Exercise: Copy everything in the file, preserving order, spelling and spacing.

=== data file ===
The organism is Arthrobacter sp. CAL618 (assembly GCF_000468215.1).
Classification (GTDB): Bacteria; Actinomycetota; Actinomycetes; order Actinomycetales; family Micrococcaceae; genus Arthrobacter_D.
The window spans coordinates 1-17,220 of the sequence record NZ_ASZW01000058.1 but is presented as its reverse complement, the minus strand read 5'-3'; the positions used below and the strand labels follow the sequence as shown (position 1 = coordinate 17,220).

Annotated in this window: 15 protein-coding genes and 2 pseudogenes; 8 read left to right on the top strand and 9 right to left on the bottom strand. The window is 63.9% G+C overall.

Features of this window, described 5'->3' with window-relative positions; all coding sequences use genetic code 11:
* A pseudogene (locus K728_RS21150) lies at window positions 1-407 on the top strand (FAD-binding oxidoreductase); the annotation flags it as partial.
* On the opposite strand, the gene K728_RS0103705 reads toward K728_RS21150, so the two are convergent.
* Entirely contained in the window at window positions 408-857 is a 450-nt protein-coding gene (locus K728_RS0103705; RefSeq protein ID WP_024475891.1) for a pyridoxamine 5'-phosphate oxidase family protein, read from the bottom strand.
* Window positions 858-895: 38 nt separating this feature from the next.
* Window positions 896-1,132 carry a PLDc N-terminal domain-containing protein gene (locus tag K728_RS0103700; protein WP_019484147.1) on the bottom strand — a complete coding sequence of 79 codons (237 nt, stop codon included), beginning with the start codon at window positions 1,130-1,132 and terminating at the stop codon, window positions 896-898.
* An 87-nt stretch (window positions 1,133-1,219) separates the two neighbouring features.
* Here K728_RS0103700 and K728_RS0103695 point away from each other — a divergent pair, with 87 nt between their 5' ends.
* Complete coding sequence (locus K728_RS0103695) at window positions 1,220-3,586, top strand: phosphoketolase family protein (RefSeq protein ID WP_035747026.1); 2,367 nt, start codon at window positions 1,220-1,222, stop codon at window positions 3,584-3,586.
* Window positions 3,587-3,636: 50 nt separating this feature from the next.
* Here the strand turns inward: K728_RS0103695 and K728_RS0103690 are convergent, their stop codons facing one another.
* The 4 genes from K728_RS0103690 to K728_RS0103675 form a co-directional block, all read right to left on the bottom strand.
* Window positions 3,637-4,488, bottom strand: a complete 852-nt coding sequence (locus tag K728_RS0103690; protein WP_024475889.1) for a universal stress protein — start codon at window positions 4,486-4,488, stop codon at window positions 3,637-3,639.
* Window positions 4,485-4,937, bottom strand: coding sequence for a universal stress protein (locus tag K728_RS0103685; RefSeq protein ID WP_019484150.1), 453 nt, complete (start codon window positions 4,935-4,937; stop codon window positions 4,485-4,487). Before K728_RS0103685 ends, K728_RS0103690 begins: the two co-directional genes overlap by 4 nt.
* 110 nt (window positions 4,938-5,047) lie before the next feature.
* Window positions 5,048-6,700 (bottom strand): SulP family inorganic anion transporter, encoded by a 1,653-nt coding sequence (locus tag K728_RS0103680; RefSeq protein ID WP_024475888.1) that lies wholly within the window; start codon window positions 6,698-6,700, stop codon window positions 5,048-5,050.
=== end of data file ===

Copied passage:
The organism is Arthrobacter sp. CAL618 (assembly GCF_000468215.1).
Classification (GTDB): Bacteria; Actinomycetota; Actinomycetes; order Actinomycetales; family Micrococcaceae; genus Arthrobacter_D.
The window spans coordinates 1-17,220 of the sequence record NZ_ASZW01000058.1 but is presented as its reverse complement, the minus strand read 5'-3'; the positions used below and the strand labels follow the sequence as shown (position 1 = coordinate 17,220).

Annotated in this window: 15 protein-coding genes and 2 pseudogenes; 8 read left to right on the top strand and 9 right to left on the bottom strand. The window is 63.9% G+C overall.

Features of this window, described 5'->3' with window-relative positions; all coding sequences use genetic code 11:
* A pseudogene (locus K728_RS21150) lies at window positions 1-407 on the top strand (FAD-binding oxidoreductase); the annotation flags it as partial.
* On the opposite strand, the gene K728_RS0103705 reads toward K728_RS21150, so the two are convergent.
* Entirely contained in the window at window positions 408-857 is a 450-nt protein-coding gene (locus K728_RS0103705; RefSeq protein ID WP_024475891.1) for a pyridoxamine 5'-phosphate oxidase family protein, read from the bottom strand.
* Window positions 858-895: 38 nt separating this feature from the next.
* Window positions 896-1,132 carry a PLDc N-terminal domain-containing protein gene (locus tag K728_RS0103700; protein WP_019484147.1) on the bottom strand — a complete coding sequence of 79 codons (237 nt, stop codon included), beginning with the start codon at window positions 1,130-1,132 and terminating at the stop codon, window positions 896-898.
* An 87-nt stretch (window positions 1,133-1,219) separates the two neighbouring features.
* Here K728_RS0103700 and K728_RS0103695 point away from each other — a divergent pair, with 87 nt between their 5' ends.
* Complete coding sequence (locus K728_RS0103695) at window positions 1,220-3,586, top strand: phosphoketolase family protein (RefSeq protein ID WP_035747026.1); 2,367 nt, start codon at window positions 1,220-1,222, stop codon at window positions 3,584-3,586.
* Window positions 3,587-3,636: 50 nt separating this feature from the next.
* Here the strand turns inward: K728_RS0103695 and K728_RS0103690 are convergent, their stop codons facing one another.
* The 4 genes from K728_RS0103690 to K728_RS0103675 form a co-directional block, all read right to left on the bottom strand.
* Window positions 3,637-4,488, bottom strand: a complete 852-nt coding sequence (locus tag K728_RS0103690; protein WP_024475889.1) for a universal stress protein — start codon at window positions 4,486-4,488, stop codon at window positions 3,637-3,639.
* Window positions 4,485-4,937, bottom strand: coding sequence for a universal stress protein (locus tag K728_RS0103685; RefSeq protein ID WP_019484150.1), 453 nt, complete (start codon window positions 4,935-4,937; stop codon window positions 4,485-4,487). Before K728_RS0103685 ends, K728_RS0103690 begins: the two co-directional genes overlap by 4 nt.
* 110 nt (window positions 4,938-5,047) lie before the next feature.
* Window positions 5,048-6,700 (bottom strand): SulP family inorganic anion transporter, encoded by a 1,653-nt coding sequence (locus tag K728_RS0103680; RefSeq protein ID WP_024475888.1) that lies wholly within the window; start codon window positions 6,698-6,700, stop codon window positions 5,048-5,050.